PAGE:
You do not need a special roasting rack for this recipe. The rack is designed to allow air to circulate under the chicken and promote even cooking. It also prevents it from burning to the bottom of the pan. If you don’t have a rack you can arrange place the chicken directly on the vegetables at the bottom of the pan. This will keep the meat off the bottom of the pan.
It takes one hour and ten minutes to cook a 1.5kg/3lb chicken. Add another 10 minutes per 250g/8oz. The FDA recommends that all poultry be cooked to a minimum internal temperature of 165F/75C.
You can use a meat thermometer to check the internal temperature. Insert it into the inner thigh near the breast but not touching the bone. If it has reached 165F/75C or higher then it is cooked. I like the instant-read digital thermometers (like this one) but you can also get leave-in meat thermometers that stay in the chicken while it cooks.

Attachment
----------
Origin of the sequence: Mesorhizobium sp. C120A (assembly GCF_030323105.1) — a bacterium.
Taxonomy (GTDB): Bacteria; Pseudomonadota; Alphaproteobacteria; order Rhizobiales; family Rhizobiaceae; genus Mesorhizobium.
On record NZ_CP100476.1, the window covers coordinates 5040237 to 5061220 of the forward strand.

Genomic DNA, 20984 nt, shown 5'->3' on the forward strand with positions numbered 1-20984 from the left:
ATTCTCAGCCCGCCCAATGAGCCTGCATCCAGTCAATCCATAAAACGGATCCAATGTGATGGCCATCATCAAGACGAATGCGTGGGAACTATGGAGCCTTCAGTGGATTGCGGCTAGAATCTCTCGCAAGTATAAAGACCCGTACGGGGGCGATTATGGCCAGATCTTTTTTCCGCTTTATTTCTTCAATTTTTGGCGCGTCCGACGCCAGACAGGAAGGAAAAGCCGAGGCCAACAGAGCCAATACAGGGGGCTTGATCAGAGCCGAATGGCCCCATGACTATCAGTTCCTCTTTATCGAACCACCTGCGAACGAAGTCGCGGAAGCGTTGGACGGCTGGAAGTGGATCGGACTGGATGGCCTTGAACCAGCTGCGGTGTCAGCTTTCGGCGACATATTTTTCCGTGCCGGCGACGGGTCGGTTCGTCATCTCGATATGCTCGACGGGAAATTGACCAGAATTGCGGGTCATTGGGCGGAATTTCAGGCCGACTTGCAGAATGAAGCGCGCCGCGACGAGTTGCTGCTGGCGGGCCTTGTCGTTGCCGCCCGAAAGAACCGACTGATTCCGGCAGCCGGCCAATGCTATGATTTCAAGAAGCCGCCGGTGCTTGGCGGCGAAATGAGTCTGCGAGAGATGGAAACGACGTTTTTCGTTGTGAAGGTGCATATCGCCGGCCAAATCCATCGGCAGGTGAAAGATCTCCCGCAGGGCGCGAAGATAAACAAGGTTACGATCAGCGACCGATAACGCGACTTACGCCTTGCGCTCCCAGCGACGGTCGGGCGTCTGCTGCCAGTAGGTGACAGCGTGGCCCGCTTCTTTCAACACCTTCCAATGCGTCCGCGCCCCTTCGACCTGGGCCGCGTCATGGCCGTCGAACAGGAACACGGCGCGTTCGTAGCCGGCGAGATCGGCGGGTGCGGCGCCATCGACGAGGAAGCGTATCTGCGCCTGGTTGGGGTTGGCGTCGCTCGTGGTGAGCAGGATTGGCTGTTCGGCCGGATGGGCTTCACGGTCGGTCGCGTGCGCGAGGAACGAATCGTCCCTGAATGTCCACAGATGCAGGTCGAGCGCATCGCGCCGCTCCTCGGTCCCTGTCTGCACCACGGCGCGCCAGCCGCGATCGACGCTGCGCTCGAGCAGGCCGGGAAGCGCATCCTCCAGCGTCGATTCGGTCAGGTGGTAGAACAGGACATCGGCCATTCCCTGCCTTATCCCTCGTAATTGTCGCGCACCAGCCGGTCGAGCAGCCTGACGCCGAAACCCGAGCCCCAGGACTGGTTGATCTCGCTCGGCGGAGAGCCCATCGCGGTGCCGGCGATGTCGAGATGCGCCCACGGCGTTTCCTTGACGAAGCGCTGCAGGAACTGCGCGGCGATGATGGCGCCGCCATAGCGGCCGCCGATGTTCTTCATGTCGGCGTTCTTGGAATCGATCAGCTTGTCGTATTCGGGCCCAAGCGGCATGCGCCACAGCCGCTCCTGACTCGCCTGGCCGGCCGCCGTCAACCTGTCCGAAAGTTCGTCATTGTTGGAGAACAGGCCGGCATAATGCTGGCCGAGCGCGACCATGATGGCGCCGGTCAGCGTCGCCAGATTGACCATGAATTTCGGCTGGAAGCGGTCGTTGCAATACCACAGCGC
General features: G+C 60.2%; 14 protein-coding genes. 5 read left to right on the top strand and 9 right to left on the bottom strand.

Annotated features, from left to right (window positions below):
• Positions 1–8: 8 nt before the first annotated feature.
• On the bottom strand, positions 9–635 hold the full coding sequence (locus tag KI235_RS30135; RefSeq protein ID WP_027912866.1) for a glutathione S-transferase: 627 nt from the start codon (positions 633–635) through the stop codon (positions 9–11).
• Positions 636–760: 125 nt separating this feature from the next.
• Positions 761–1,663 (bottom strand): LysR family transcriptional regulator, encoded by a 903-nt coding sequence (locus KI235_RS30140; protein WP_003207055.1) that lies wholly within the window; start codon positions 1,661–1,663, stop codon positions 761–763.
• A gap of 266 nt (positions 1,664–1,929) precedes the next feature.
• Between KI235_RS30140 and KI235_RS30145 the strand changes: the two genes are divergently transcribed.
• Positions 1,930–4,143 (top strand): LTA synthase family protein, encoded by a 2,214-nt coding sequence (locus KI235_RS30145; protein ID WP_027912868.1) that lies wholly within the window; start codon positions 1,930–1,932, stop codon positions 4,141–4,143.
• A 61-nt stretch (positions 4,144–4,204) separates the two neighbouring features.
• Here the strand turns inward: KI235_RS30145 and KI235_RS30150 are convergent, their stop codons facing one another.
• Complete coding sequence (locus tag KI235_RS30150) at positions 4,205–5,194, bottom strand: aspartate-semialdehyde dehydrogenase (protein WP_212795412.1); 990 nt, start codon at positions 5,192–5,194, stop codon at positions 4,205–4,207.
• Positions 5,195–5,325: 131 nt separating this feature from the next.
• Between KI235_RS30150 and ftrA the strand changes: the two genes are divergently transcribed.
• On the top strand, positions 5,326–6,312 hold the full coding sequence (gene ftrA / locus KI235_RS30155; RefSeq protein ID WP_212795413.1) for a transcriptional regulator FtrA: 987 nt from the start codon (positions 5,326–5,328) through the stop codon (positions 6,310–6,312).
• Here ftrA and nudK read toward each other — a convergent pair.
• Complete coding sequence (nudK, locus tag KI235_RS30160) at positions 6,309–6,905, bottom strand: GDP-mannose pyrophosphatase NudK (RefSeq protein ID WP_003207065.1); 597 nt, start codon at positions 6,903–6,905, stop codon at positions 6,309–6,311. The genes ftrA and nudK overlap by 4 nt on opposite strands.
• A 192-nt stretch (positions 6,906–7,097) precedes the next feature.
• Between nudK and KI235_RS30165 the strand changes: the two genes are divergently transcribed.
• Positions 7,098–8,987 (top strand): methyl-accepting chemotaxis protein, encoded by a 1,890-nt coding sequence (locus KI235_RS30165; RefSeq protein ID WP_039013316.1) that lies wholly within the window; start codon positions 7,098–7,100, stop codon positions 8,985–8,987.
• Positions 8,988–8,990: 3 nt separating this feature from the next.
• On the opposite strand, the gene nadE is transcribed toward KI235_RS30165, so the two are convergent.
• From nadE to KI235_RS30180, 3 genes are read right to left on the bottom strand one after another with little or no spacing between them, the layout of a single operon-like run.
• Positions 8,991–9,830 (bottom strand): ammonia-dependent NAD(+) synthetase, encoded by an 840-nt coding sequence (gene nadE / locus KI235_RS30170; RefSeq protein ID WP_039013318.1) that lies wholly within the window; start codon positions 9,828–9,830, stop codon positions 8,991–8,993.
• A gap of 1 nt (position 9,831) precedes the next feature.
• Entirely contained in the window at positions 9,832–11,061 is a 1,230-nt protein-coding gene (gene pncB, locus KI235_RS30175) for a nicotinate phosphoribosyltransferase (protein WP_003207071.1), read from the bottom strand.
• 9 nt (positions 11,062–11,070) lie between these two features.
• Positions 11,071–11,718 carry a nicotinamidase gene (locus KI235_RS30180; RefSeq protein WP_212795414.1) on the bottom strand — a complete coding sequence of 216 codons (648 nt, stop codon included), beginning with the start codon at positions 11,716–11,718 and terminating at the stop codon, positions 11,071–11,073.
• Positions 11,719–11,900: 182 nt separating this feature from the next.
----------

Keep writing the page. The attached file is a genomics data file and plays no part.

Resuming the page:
You can tell the chicken is cooked when it is brown all over and the juices run clear when you insert a knife down to the bone between the leg and the thigh. You could also use a disposable pop-up poultry timer.
The chicken will not get stone cold while it rests for 15-20 miunutes. The bones absorb a lot of heat during cooking and release it into the meat and that helps keep the chicken warm. If you are worried about it getting cold, you can create a foil tent to cover it and keep more heat in. However, the crispy skin might go soft if too much steam condenses on it.
Allowing the chicken time to rest gives the juices time to redistribute in the meat. This means that they make the meat nice and juicy instead of spilling out all over the carving board.